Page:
Back in the days when I took marathons more or less seriously (if not for late nights and beer, my 2:24 PR might have been faster), I followed the doings of Bill Rodgers, one of the last great U.S. born marathoners and a multiple Boston winner.
One time he described how some days he loathed the idea of yet another training run, enough so that he said he felt like punching mail boxes along his route.
If runners say they’ve never experienced such feelings on occasion, they’re lying through their teeth. I had that very feeling today.
I didn’t wanna walk. I didn’t wanna pick up trash. I didn’t want to see people, let alone talk to them. You could say, correctly, that I was in a pissy mood. I yanked a Target bag out of the cupboard and wadded it up in my hand, not fully intending, or committed, to use it.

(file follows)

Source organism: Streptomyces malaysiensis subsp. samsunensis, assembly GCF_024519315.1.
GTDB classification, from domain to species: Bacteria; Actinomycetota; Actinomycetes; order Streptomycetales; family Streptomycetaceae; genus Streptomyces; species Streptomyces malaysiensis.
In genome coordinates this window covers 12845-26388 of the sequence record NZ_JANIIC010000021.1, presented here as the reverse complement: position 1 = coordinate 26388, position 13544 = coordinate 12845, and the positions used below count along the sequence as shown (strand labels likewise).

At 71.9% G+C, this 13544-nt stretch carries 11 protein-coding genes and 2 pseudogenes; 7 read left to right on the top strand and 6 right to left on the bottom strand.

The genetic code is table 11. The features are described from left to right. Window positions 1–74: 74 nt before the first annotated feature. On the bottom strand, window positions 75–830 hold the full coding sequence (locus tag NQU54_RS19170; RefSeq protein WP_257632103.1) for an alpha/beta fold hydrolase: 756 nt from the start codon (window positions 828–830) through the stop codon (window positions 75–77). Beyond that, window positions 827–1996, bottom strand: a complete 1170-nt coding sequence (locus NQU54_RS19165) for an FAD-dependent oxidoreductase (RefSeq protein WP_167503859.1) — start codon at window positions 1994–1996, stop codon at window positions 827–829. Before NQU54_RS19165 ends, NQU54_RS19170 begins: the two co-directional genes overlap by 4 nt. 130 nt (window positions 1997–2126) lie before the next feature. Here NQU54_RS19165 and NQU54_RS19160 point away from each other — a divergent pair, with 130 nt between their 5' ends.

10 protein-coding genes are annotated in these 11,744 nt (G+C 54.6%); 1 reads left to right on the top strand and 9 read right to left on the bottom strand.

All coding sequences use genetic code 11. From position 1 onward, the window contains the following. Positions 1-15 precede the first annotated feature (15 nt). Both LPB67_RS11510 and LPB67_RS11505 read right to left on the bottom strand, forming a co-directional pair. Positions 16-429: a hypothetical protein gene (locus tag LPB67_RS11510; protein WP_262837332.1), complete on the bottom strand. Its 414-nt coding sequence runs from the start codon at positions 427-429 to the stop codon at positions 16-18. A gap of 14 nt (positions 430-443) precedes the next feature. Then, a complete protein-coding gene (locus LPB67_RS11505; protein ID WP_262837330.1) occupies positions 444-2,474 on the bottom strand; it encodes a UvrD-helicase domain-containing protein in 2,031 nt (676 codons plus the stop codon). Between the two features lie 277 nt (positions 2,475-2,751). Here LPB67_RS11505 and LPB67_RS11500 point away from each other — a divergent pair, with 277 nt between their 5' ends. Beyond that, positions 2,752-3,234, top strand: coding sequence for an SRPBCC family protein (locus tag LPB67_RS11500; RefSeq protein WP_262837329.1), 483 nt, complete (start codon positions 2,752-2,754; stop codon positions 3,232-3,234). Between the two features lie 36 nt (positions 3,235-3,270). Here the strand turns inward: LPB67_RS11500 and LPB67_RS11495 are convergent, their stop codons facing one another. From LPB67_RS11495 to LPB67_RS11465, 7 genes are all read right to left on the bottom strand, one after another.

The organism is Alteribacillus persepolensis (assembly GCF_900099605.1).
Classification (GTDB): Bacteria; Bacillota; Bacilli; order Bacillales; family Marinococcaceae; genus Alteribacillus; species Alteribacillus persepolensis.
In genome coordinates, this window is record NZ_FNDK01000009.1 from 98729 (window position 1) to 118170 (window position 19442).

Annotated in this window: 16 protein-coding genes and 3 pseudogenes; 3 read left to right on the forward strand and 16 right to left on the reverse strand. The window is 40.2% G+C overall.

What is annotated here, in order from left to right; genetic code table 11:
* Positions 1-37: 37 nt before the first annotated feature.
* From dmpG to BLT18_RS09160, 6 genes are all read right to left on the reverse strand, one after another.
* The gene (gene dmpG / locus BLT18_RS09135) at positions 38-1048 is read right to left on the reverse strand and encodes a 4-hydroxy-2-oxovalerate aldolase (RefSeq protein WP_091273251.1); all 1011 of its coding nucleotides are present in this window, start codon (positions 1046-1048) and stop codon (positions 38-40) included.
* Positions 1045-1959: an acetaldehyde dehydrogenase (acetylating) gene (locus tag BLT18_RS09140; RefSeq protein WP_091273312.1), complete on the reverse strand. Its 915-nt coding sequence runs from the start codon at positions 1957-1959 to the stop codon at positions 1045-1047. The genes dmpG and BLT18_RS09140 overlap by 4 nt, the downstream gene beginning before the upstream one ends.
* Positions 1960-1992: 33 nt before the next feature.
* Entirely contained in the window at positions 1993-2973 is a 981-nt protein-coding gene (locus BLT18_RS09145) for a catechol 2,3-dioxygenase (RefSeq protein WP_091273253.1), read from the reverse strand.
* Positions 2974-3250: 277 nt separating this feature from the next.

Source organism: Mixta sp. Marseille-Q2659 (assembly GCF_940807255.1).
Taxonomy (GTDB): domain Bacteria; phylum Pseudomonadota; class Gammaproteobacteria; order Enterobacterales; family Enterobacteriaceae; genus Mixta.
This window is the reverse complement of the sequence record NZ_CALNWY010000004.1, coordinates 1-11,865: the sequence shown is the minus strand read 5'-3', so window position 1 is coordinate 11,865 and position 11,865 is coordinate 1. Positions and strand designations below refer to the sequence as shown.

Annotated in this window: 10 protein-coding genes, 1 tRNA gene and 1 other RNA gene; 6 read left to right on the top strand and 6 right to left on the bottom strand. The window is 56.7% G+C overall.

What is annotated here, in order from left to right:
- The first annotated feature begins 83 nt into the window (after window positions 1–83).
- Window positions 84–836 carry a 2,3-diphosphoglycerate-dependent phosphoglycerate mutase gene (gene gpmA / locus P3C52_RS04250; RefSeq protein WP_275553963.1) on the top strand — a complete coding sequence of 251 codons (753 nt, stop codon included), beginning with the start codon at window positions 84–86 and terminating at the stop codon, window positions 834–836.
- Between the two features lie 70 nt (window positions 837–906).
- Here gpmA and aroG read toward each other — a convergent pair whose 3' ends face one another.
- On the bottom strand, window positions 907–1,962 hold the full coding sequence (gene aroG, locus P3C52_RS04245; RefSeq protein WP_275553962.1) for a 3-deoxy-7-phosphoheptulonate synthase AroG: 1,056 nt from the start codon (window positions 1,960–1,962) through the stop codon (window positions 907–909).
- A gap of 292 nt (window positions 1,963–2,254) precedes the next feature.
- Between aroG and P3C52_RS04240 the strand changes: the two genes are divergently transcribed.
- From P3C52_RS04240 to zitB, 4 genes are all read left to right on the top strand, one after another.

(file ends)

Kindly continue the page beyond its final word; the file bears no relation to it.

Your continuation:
For the first time in nearly four years, I bypassed some things that normally would get tossed in the bag; a stray water bottle, a McDonald’s bag, other bits of plastic. If it wasn’t in my immediate path, that is, within arm’s reach, it would lay where it was.
About half way into my snit, I semi-relented and began to pick up more and more junk. My mood was still sour, and it occurred to me that akin to Bill Rodgers, I had a case of litter fatigue. I was tired of it, tired of an unceasing supply of trash to be picked up.
A feeling of guilt came over me at the thought of items left behind. I’d abandoned my core principle: leave no trash behind. But therein is part of the problem. Whatever is left behind or seen on the curb side as I drive by will still be there tomorrow to be reclaimed. It always is. One can only hope my mood is a little lighter. My path couldn’t stand it two days in a row.